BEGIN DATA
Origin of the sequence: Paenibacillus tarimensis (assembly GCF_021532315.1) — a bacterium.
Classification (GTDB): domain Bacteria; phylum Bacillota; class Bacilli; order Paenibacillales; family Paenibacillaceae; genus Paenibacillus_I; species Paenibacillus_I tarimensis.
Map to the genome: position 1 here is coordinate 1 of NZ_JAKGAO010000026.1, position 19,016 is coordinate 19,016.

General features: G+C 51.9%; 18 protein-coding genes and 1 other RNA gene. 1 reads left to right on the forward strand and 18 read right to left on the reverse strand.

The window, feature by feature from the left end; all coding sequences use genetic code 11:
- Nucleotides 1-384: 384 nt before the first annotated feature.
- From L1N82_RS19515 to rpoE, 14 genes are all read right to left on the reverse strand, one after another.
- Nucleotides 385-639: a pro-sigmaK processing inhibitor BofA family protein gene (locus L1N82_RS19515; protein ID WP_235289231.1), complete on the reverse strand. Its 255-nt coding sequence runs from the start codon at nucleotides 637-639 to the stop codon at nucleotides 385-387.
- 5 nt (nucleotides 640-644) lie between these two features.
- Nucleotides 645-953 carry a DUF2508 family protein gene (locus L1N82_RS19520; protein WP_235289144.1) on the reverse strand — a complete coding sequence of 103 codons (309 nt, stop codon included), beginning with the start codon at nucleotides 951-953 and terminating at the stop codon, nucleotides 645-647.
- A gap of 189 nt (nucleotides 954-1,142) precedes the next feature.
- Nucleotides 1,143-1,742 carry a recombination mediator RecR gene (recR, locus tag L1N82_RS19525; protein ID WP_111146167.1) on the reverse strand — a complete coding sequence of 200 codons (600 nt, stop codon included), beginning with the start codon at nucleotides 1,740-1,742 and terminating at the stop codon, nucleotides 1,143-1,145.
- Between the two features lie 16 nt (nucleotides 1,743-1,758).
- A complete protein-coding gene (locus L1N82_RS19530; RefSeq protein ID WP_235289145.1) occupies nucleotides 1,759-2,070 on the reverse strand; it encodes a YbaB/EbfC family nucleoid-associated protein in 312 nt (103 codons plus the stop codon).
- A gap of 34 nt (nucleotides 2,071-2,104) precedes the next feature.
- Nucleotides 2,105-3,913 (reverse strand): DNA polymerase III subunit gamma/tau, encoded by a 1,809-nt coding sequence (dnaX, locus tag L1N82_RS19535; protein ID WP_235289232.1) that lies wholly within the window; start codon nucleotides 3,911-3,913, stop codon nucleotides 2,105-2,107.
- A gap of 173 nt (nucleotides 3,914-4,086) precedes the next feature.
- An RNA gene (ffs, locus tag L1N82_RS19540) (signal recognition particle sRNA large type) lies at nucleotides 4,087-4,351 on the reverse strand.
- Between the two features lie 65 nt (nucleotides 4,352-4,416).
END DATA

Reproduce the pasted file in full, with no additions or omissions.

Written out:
Origin of the sequence: Paenibacillus tarimensis (assembly GCF_021532315.1) — a bacterium.
Classification (GTDB): domain Bacteria; phylum Bacillota; class Bacilli; order Paenibacillales; family Paenibacillaceae; genus Paenibacillus_I; species Paenibacillus_I tarimensis.
Map to the genome: position 1 here is coordinate 1 of NZ_JAKGAO010000026.1, position 19,016 is coordinate 19,016.

General features: G+C 51.9%; 18 protein-coding genes and 1 other RNA gene. 1 reads left to right on the forward strand and 18 read right to left on the reverse strand.

The window, feature by feature from the left end; all coding sequences use genetic code 11:
- Nucleotides 1-384: 384 nt before the first annotated feature.
- From L1N82_RS19515 to rpoE, 14 genes are all read right to left on the reverse strand, one after another.
- Nucleotides 385-639: a pro-sigmaK processing inhibitor BofA family protein gene (locus L1N82_RS19515; protein ID WP_235289231.1), complete on the reverse strand. Its 255-nt coding sequence runs from the start codon at nucleotides 637-639 to the stop codon at nucleotides 385-387.
- 5 nt (nucleotides 640-644) lie between these two features.
- Nucleotides 645-953 carry a DUF2508 family protein gene (locus L1N82_RS19520; protein WP_235289144.1) on the reverse strand — a complete coding sequence of 103 codons (309 nt, stop codon included), beginning with the start codon at nucleotides 951-953 and terminating at the stop codon, nucleotides 645-647.
- A gap of 189 nt (nucleotides 954-1,142) precedes the next feature.
- Nucleotides 1,143-1,742 carry a recombination mediator RecR gene (recR, locus tag L1N82_RS19525; protein ID WP_111146167.1) on the reverse strand — a complete coding sequence of 200 codons (600 nt, stop codon included), beginning with the start codon at nucleotides 1,740-1,742 and terminating at the stop codon, nucleotides 1,143-1,145.
- Between the two features lie 16 nt (nucleotides 1,743-1,758).
- A complete protein-coding gene (locus L1N82_RS19530; RefSeq protein ID WP_235289145.1) occupies nucleotides 1,759-2,070 on the reverse strand; it encodes a YbaB/EbfC family nucleoid-associated protein in 312 nt (103 codons plus the stop codon).
- A gap of 34 nt (nucleotides 2,071-2,104) precedes the next feature.
- Nucleotides 2,105-3,913 (reverse strand): DNA polymerase III subunit gamma/tau, encoded by a 1,809-nt coding sequence (dnaX, locus tag L1N82_RS19535; protein ID WP_235289232.1) that lies wholly within the window; start codon nucleotides 3,911-3,913, stop codon nucleotides 2,105-2,107.
- A gap of 173 nt (nucleotides 3,914-4,086) precedes the next feature.
- An RNA gene (ffs, locus tag L1N82_RS19540) (signal recognition particle sRNA large type) lies at nucleotides 4,087-4,351 on the reverse strand.
- Between the two features lie 65 nt (nucleotides 4,352-4,416).